It promises to make the system corruption-free, writes Sreelatha Menon.
A physics professor has applied science to suggest ways to help the country get rid of its ills and the result is a comprehensive and "smart" formula for social change.
P K Sinha, a teacher in Agra [ Images ], sees hope in the government's project to provide a unique identification number to every citizen. However, he wants that this project be made the basis of issuing national smart identity cards that can be used to provide social security, education and health to all citizens, besides playing the role that the permanent account number plays for taxation purposes.
His book, 'Curing the Ills of India [ Images ],' provides smart solutions to ills plaguing sectors such as health, education and livelihood. The card, he says, should provide comprehensive social security to all at a cost of Rs 2,000 per person per annum. There should be no categorisation and all card-holders should get free food, oil, salt, kerosene and clothes.
Besides 200 gm foodgrain per person per day, that is, 79.2 million tonnes for the whole nation (as opposed to the annual production of 205 million tones), each card holder should get six kg pulses, three litres oil, 250 gm iodised salt , kerosene worth Rs 240 and clothes worth Rs 100, according to him.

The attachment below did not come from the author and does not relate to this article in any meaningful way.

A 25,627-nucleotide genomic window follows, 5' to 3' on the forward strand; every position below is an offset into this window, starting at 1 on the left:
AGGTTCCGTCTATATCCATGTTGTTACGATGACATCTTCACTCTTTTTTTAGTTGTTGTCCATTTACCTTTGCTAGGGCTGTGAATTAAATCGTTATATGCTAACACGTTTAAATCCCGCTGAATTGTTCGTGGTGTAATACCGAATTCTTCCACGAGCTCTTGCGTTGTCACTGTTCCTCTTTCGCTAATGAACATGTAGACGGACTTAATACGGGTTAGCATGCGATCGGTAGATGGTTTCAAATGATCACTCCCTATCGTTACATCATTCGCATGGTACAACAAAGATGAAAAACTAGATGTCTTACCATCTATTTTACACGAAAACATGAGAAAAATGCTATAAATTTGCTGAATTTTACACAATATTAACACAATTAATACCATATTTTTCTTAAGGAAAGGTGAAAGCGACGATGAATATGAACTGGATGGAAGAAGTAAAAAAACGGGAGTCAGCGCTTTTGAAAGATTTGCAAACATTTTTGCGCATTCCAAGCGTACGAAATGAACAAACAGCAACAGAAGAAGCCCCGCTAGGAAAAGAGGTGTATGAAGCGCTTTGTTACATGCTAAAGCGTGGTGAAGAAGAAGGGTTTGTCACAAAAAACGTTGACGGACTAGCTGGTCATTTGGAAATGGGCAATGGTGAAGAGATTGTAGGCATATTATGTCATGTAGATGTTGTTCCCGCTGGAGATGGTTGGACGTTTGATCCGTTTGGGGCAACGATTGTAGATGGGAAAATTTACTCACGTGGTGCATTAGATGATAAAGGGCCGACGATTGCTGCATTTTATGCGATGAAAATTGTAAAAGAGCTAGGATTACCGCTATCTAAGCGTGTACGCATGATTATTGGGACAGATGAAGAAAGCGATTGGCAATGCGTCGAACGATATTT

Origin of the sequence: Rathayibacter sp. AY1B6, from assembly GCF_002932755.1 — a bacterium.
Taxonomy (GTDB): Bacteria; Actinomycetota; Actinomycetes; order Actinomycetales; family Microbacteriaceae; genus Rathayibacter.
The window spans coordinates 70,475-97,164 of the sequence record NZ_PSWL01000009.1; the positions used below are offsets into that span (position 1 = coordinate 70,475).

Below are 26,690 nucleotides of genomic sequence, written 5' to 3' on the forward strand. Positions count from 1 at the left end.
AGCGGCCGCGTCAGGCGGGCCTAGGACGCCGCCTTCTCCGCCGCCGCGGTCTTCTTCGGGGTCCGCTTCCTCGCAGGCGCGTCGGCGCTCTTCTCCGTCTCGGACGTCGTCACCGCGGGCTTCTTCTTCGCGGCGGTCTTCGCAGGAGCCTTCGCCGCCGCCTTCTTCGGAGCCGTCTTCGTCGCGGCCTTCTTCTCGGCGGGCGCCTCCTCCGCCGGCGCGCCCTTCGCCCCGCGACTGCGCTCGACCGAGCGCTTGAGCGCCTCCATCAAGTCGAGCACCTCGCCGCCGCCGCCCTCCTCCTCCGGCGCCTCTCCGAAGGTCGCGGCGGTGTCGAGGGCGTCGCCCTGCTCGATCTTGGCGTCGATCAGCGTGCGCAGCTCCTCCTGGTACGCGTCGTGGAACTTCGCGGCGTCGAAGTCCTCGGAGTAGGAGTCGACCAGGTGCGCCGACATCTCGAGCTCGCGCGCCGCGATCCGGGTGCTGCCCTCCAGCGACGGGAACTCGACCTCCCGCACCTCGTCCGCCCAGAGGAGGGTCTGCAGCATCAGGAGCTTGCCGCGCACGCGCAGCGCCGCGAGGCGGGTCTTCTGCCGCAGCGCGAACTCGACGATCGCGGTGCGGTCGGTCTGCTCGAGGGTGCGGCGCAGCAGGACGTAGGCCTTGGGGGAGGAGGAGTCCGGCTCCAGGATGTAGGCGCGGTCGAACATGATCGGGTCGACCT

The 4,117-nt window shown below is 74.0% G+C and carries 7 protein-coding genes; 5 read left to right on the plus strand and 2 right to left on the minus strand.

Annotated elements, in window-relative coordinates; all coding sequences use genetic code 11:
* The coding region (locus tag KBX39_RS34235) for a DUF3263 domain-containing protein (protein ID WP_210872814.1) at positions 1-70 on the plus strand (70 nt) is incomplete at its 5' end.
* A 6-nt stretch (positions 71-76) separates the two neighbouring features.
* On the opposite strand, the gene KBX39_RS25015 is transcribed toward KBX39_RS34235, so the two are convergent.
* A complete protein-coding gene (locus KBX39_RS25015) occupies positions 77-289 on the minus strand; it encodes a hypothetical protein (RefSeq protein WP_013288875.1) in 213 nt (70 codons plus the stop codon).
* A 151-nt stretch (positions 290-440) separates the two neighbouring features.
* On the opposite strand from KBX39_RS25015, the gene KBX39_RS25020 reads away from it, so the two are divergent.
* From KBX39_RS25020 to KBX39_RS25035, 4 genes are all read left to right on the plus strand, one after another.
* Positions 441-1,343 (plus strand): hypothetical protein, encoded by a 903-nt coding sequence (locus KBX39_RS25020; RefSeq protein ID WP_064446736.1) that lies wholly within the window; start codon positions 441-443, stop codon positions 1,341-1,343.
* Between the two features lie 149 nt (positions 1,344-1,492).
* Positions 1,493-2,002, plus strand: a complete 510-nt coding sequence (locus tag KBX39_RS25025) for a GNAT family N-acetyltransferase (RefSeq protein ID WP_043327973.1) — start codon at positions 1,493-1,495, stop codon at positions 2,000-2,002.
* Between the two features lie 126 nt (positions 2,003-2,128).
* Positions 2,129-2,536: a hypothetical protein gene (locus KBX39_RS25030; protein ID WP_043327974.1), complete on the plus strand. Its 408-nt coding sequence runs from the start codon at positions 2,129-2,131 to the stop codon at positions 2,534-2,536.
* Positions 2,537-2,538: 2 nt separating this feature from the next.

The total expense, he says, will be about Rs 194,700 crore (Rs 1,947 billion) per year and will help the government meet its target of removing hunger and poverty.
Those who don't need free foodgrain should be allowed to take exemptions on things they need, he says. For instance, farmers may opt for subsidies on fertilisers than pulses, says Sinha, adding that the government is already helping the rich by way of subsidies on food, LPG cylinders and education.
He also proposes a fully-subsidised health insurance scheme covering even common illnesses. He points out that the Rashtriya Swasthya Bima Yojana, which covers only below-poverty-line families, is unfair and should be expanded.
He also pitches for a higher education system in which the student pays back in the form of additional taxes once he starts earning. The pay-back, he says, will help the government start more educational institutions, forcing private institutions to reduce costs. He calculates the cost of providing free food, health and education through these schemes at Rs 294,300 crore (Rs 2,943 billion).
He also suggests that those who consume more should more pay more taxes. He also wants removal of several subsidies such as on chemical fertilisers and fuel. He also wants the mid-day meal scheme scrapped.
Will it pinch to pay Rs 10 more for a bottle of Pepsi or Rs 100 more for whisky? That, he says, will fetch the government Rs 28,000 crore (Rs 280 billion). All the steps that he lists, he says, can give the finance minister an extra Rs 377,600 crore (Rs 3,776 billion). As for the Rs 50,000-crore (Rs 500 billion) rural job scheme, he says, it should be disbanded, as there is no way it can become corruption-free. Instead, go smart and comprehensive. Any takers?